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The investment goes towards reducing carbon emissions at the brewery in support of HEINEKEN’s global net zero ambitions.

  • THE COMPANY ANNOUNCES A £25M INVESTMENT TO REDUCE CARBON EMISSIONS
  • THE INVESTMENT IS PART OF HEINEKEN UK’S EFFORTS TO DECARBONISE ITS UK PRODUCTION SITES BY 2030
  • THE MANCHESTER BREWERY’S DECARBONISATION JOURNEY BEGINS WITH THE INSTALLATION OF HEAT PUMPS AND A HEAT PUMP NETWORK CAPTURING AND REUSING THERMAL ENERGY TO BREW AND PACKAGE BEER
  • THE INVESTMENT ALSO SUPPORTS THE MANCHESTER CITY-WIDE AMBITION TO BECOME A NET ZERO CITY BY 2038[1]

HEINEKEN UK has announced a £25 million investment into its iconic Manchester brewery to install heat pumps to reduce its carbon emissions. The investment is in support of HEINEKEN’s global ambitions to reach net zero emissions across scopes 1 and 2 by 2030, including its UK production sites in Manchester, Tadcaster and Hereford, and across the full value chain – scope 3 – by 2040.

The total investment, which includes a £3.7 million grant from the Department of Energy Security and Net Zero, will be used to install innovative technology to capture heat from various sources, including the refrigeration units on site, and to then redistribute and reuse this excess heat to power other brewing stages, such as mashing and pasteurisation and even to wash the returnable kegs.

The technology is a major step forward in the brewery’s mission to reduce its carbon emissions, as until now, gas has been used to generate the heat needed for certain parts of the brewing process. Once completed, it is estimated the installation will result in a circa 45% reduction in gas use at the site, leading to a reduction of carbon emissions.

Boudewijn Haarsma, Managing Director at HEINEKEN UK says: “We’ve been around for 150 years and if we want to be here in another 150 years, we need to act now to deliver on our sustainability ambitions. In short, we want to brew a better world.

“This announcement is hugely positive and represents a sizeable inward investment from HEINEKEN into UK decarbonisation. It builds on our wider company-wide efforts to reduce our emissions as we continue to work towards our global ambitions to reach net zero across our production sites (scope 1 and 2) by 2030. We will not get there alone, we know collaboration with partners will be key.

“There’s been a brewery at this site for well over 100 years, and we’ve been proudly brewing in Manchester for fifteen years. With the city of Manchester’s ambition to reach net zero by 2038, we want to play our part in this journey for the city and its people, and to share the learnings we gather along the way.”

Lord Callanan, Minister for Energy Efficiency and Green Finance, says:?“I’ll certainly raise a glass in honour of this game changing project backed by government funding that will help Heineken, Manchester and the country reach our collective net zero ambitions.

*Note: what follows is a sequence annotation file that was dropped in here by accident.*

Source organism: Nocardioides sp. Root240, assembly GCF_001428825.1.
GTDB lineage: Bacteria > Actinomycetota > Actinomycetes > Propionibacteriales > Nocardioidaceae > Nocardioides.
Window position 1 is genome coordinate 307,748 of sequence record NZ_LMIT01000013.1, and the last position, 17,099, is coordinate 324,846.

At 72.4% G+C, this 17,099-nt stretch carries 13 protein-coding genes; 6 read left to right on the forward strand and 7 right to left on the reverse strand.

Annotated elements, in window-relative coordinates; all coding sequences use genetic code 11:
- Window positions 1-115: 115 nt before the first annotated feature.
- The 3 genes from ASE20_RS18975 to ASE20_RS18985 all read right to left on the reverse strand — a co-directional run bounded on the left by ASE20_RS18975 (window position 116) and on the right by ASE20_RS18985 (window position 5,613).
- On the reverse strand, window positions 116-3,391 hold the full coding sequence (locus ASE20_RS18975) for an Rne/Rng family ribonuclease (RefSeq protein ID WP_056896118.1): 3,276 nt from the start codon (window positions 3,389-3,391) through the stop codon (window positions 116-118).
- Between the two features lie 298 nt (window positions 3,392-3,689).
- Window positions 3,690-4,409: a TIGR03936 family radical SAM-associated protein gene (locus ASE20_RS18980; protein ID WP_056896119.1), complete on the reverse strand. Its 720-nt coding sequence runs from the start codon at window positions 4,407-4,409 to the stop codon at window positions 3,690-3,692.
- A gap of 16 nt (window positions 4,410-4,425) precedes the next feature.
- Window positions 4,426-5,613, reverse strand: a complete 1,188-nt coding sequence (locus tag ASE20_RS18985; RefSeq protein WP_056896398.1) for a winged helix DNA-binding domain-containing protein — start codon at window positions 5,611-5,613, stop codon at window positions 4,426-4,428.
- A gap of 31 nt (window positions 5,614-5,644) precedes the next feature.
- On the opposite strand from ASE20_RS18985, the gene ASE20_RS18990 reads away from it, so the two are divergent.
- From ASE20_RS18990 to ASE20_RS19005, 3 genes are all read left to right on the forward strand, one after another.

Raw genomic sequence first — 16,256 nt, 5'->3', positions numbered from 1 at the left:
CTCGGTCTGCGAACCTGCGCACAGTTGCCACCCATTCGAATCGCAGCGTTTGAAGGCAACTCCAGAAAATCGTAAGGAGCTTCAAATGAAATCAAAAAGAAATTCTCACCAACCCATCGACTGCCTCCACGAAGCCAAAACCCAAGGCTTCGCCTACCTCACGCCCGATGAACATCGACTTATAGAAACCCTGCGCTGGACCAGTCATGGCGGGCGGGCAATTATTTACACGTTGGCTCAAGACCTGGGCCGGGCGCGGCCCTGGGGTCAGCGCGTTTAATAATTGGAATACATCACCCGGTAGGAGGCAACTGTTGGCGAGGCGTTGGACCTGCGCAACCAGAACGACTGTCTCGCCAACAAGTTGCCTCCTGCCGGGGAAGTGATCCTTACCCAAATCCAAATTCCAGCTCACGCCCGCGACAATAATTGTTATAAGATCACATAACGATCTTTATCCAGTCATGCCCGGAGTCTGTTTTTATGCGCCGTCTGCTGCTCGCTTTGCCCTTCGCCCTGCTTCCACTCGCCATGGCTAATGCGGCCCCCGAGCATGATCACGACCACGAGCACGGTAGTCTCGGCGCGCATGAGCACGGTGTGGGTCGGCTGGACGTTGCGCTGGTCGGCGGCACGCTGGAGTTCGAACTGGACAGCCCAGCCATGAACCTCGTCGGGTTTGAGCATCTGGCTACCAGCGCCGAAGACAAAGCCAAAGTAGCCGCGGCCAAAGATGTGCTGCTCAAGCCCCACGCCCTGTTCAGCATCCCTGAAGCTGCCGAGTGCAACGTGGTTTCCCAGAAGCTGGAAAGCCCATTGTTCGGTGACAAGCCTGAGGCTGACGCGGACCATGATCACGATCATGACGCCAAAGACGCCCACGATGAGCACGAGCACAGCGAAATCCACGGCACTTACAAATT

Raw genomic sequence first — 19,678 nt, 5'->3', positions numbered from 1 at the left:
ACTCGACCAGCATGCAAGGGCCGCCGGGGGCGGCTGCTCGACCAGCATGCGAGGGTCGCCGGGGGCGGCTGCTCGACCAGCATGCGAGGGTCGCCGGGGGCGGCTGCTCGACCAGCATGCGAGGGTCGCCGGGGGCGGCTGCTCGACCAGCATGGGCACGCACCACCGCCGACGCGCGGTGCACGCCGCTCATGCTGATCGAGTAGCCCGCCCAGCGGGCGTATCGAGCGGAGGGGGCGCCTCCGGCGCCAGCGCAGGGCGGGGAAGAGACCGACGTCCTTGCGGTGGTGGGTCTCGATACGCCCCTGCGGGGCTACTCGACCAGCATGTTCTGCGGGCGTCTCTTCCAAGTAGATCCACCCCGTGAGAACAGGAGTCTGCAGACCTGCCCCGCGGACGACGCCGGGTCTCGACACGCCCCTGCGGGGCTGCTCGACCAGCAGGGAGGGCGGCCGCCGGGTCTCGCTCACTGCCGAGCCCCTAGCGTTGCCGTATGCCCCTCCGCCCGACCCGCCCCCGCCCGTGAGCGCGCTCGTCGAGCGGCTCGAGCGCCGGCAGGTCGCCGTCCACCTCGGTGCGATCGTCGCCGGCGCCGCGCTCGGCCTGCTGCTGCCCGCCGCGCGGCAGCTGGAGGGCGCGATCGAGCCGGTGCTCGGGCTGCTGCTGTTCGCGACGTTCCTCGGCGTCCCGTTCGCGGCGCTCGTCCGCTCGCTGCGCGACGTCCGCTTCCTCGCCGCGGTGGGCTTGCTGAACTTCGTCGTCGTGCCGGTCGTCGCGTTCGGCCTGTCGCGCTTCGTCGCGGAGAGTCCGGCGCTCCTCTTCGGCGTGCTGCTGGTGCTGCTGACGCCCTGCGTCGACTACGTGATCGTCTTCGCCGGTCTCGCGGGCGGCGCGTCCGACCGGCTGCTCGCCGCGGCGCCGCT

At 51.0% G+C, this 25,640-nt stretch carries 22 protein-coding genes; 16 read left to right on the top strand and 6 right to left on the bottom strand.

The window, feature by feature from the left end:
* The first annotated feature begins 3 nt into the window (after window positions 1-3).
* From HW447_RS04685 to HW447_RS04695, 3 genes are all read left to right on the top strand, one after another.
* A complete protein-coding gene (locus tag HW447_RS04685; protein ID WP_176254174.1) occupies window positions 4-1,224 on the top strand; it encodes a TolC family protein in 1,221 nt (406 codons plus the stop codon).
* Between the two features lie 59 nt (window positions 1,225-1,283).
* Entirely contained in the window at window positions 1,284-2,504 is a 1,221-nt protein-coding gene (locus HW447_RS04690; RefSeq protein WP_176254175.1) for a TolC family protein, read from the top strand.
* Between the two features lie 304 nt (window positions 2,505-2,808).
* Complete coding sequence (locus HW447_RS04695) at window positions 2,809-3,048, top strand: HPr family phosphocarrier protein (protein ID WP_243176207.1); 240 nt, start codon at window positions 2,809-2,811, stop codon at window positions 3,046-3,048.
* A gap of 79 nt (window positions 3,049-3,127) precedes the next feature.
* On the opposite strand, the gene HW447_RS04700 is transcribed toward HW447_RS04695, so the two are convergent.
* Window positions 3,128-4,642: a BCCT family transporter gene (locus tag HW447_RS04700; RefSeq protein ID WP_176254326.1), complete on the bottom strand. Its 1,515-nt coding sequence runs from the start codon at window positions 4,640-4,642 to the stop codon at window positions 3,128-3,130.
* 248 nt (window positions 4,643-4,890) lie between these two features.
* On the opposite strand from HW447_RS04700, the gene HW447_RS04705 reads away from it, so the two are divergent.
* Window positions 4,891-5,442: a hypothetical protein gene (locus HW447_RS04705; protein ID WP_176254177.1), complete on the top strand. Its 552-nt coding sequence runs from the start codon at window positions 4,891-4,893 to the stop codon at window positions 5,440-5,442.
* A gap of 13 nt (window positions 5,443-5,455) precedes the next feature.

“Heat pumps are key to helping us to decarbonise our heating and I’m delighted to see government funding go towards such an innovative scheme that will help cut emissions and show other businesses how to move away from costly fossil fuels.”

The company, which is the UK’s largest pub, cider and beer company, and behind household name brands including Birra Moretti, Foster’s, Strongbow and Cruzcampo, is thought to be the first beverage company of this scale in the UK to install this technology.

The £25m investment into the brewery will significantly reduce reliance on gas through the installation of heat pumps, powered by renewably sourced electricity, retrieving and distributing heat through an interconnected heat network across the site, from brewing to packaging. By introducing this circular process, waste heat is redistributed from the brewing process to replace the thermal energy previously generated from burning fossil fuels. The second phase of the brewery’s journey to reduce its carbon emissions will be the decarbonisation of the Brewhouse which is scheduled to take place in 2024. The third and final stage will require the site to use additional alternative renewable energy, which work is underway to identify.

HEINEKEN Manchester Brewery employs 240 people, and it’s expected up to 100 people from around 10 businesses will work on site during the installation of the heat pumps and heat network. Work is due to complete by the end of 2024. 

The brewery produces over seven hundred million pints of Heineken®, Birra Moretti and Foster’s per year, and already has solid sustainability credentials which includes using electricity exclusively from renewable sources, as well as being the first HEINEKEN site globally to roll-out the Green Grip cardboard toppers to replace plastic rings in 2020. This is mirrored at each of HEINEKEN UK’s other scale sites.

[1] Zero Carbon Manchester | Zero Carbon Manchester | Manchester City Council

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